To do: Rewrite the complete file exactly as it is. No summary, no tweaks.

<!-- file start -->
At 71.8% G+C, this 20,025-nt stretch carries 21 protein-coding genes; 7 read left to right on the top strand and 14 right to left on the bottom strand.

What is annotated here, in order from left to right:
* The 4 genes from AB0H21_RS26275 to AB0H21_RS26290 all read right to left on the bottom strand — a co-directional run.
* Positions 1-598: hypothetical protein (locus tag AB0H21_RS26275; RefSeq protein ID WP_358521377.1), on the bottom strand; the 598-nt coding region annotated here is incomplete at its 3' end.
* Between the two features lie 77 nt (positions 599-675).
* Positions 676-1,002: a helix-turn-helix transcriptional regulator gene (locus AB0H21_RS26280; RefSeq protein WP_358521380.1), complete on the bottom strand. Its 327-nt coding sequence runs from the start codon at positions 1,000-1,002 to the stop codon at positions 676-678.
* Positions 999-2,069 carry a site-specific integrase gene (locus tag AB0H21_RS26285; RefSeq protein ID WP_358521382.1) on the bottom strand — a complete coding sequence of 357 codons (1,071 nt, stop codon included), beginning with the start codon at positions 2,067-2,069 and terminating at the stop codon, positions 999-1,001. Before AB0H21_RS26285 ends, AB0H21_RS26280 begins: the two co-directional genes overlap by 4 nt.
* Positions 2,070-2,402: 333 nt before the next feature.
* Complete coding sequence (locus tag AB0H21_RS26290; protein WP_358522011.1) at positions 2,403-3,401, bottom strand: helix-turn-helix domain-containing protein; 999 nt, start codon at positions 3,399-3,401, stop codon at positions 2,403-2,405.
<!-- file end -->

At 71.8% G+C, this 20,025-nt stretch carries 21 protein-coding genes; 7 read left to right on the top strand and 14 right to left on the bottom strand.

What is annotated here, in order from left to right:
* The 4 genes from AB0H21_RS26275 to AB0H21_RS26290 all read right to left on the bottom strand — a co-directional run.
* Positions 1-598: hypothetical protein (locus tag AB0H21_RS26275; RefSeq protein ID WP_358521377.1), on the bottom strand; the 598-nt coding region annotated here is incomplete at its 3' end.
* Between the two features lie 77 nt (positions 599-675).
* Positions 676-1,002: a helix-turn-helix transcriptional regulator gene (locus AB0H21_RS26280; RefSeq protein WP_358521380.1), complete on the bottom strand. Its 327-nt coding sequence runs from the start codon at positions 1,000-1,002 to the stop codon at positions 676-678.
* Positions 999-2,069 carry a site-specific integrase gene (locus tag AB0H21_RS26285; RefSeq protein ID WP_358521382.1) on the bottom strand — a complete coding sequence of 357 codons (1,071 nt, stop codon included), beginning with the start codon at positions 2,067-2,069 and terminating at the stop codon, positions 999-1,001. Before AB0H21_RS26285 ends, AB0H21_RS26280 begins: the two co-directional genes overlap by 4 nt.
* Positions 2,070-2,402: 333 nt before the next feature.
* Complete coding sequence (locus tag AB0H21_RS26290; protein WP_358522011.1) at positions 2,403-3,401, bottom strand: helix-turn-helix domain-containing protein; 999 nt, start codon at positions 3,399-3,401, stop codon at positions 2,403-2,405.